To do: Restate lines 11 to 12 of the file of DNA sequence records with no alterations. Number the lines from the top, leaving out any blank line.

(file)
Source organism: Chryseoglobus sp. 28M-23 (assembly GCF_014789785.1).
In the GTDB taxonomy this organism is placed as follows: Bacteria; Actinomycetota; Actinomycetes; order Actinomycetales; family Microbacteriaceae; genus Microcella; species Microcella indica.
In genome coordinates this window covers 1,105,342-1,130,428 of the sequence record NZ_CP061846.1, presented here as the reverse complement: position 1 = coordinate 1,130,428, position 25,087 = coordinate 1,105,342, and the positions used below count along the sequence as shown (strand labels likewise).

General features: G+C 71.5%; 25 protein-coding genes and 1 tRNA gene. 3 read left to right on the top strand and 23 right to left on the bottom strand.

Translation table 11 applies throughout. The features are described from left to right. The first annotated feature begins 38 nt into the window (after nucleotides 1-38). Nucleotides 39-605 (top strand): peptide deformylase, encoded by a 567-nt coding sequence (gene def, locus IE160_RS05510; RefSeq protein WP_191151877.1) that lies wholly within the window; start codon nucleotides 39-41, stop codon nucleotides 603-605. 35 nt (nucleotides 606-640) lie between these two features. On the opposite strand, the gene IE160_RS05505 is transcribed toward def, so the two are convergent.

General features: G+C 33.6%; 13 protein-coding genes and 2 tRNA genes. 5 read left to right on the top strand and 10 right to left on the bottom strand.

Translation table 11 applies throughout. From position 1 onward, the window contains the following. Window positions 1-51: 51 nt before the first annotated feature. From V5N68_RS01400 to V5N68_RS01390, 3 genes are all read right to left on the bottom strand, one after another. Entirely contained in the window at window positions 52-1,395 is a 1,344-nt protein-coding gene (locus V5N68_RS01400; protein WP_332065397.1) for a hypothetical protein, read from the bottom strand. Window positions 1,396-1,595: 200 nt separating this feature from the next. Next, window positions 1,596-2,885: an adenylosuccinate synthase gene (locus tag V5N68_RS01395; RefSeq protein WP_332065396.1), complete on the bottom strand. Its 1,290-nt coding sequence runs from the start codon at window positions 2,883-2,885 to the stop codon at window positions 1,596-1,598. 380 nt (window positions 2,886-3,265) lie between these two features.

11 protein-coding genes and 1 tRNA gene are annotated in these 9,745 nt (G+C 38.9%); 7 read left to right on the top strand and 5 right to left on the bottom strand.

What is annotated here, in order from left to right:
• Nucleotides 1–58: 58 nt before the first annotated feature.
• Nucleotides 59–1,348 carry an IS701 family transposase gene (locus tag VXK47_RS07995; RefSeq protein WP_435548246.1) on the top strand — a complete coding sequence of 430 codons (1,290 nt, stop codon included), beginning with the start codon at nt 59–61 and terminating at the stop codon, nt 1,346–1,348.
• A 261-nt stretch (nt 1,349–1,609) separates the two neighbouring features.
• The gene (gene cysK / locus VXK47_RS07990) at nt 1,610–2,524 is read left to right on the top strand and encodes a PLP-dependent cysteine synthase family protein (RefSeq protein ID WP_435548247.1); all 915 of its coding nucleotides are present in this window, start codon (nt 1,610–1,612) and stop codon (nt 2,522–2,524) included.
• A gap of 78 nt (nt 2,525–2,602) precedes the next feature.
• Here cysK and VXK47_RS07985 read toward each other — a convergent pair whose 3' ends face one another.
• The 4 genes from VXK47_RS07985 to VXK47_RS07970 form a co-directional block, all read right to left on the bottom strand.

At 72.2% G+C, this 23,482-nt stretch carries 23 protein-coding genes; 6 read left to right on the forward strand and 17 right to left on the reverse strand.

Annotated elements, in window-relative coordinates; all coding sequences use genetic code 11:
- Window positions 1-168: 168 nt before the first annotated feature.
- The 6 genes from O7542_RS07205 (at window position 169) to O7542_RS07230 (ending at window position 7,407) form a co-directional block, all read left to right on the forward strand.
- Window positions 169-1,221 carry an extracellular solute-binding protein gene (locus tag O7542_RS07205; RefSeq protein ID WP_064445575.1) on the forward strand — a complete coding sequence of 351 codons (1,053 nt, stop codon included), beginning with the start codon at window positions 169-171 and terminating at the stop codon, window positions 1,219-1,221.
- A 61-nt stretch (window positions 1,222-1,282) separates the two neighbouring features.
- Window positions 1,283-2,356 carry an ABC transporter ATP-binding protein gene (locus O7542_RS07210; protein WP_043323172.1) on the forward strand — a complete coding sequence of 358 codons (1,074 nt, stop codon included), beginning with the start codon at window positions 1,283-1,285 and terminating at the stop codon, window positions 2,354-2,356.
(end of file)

• Nucleotides 59–1,348 carry an IS701 family transposase gene (locus tag VXK47_RS07995; RefSeq protein WP_435548246.1) on the top strand — a complete coding sequence of 430 codons (1,290 nt, stop codon included), beginning with the start codon at nt 59–61 and terminating at the stop codon, nt 1,346–1,348.
• A 261-nt stretch (nt 1,349–1,609) separates the two neighbouring features.